Most serious competitive shotgunners spend some time in the weight room developing the endurance strength they need to raise the gun a few hundred times in a day. Hunters need strong gun-lifting muscles, too, so we can make shots when we’re tired, late in the day, after carrying a gun for hours and walking many miles.
You can strengthen yourself in the weight room – lateral raises and military presses work the shotgun-lifting muscles – but the easiest way is simply to practice gun mounts. Start with the gun in the unmounted position shown in the picture. Raise it smoothly to your face (always bring it to your face first, then settle it onto your shoulder), concentrating on form, not speed. Repeat. When you first start, you’ll feel the burn after about 15-20 repetitions. Work your way up to 50 or 100. Not only will you build endurance strength with this exercise, you’ll develop the muscle memory you need to mount the gun correctly without thinking when birds flush unexpectedly.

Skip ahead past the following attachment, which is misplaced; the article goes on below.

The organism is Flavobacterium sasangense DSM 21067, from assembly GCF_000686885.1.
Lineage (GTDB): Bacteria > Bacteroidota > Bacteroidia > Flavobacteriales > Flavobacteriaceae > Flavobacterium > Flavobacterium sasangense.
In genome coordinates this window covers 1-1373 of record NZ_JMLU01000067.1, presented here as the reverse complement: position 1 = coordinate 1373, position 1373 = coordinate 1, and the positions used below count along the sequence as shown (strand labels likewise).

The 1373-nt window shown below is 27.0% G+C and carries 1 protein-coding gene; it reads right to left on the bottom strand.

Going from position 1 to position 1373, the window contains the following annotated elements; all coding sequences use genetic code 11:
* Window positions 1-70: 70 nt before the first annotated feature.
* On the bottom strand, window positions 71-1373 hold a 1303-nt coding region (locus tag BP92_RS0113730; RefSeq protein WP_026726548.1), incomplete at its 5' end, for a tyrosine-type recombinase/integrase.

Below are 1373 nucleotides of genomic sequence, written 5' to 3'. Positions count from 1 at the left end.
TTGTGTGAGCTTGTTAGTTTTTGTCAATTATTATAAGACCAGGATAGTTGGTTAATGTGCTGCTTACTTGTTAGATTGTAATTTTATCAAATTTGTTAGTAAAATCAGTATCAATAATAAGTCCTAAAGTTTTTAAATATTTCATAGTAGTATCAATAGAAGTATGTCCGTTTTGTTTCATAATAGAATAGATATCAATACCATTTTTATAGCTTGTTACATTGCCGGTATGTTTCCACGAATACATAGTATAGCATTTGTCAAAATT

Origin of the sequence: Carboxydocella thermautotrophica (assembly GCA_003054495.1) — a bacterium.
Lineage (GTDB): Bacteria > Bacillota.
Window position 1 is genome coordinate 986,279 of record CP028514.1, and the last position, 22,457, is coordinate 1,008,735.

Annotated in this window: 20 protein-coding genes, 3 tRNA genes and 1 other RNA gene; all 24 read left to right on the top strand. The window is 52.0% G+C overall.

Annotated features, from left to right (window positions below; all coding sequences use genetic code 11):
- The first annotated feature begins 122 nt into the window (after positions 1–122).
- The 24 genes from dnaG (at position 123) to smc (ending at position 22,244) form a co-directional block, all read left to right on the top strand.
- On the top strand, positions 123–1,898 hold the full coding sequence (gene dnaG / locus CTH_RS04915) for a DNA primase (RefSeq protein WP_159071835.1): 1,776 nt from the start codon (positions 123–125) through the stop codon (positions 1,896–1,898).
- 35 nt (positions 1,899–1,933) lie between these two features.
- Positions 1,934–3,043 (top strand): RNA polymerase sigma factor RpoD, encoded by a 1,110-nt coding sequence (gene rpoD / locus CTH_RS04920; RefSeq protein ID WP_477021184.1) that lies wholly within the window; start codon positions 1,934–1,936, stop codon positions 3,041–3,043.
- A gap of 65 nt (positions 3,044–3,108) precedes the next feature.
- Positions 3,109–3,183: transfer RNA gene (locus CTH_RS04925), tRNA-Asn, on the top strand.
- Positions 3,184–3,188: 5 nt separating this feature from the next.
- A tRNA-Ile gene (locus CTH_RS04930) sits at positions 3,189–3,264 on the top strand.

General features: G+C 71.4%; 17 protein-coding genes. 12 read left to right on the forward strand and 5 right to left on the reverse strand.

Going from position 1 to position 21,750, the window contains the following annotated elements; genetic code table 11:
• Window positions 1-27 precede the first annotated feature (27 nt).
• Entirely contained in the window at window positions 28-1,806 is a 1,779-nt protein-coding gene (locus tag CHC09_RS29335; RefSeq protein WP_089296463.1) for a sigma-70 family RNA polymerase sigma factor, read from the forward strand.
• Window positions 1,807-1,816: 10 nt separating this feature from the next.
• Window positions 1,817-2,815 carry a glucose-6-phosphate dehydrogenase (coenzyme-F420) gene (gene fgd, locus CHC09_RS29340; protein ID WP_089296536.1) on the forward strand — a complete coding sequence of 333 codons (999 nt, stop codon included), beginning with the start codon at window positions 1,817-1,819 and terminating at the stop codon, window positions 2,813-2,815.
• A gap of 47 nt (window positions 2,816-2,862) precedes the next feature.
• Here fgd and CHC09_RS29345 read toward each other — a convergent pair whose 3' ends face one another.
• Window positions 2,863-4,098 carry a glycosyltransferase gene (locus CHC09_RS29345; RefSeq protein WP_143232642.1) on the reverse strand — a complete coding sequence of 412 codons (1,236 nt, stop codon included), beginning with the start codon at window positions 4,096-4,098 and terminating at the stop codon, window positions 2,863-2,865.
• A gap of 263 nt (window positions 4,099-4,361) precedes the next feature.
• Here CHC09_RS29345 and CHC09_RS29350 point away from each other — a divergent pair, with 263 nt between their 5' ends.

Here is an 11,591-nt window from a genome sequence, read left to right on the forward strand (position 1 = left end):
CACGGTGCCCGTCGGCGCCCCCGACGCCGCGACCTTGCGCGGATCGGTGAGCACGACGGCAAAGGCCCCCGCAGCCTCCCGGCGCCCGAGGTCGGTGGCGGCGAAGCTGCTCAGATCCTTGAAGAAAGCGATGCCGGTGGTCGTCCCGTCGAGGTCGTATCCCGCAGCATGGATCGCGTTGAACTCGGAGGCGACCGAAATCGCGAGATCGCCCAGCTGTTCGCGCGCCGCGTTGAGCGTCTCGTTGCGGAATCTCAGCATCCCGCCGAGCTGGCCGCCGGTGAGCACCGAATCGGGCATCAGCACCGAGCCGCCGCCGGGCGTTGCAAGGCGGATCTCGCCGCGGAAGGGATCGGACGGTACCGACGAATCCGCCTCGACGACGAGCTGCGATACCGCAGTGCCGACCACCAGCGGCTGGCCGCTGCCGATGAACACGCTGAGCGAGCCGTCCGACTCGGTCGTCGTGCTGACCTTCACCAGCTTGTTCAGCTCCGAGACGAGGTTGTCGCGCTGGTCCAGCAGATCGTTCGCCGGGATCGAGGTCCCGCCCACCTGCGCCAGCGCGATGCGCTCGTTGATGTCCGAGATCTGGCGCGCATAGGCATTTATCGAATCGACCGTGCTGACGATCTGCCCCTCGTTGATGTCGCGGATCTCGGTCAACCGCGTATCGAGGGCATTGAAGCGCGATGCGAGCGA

Most Olympic-class shooters will do 100-200 a night. I met a tiny little high school girl once who shot for the US Olympic junior team. She did her gun mounts faithfully every night – with her father’s 11 pound 10 gauge! — Phil Bourjaily, F&S Shotguns Editor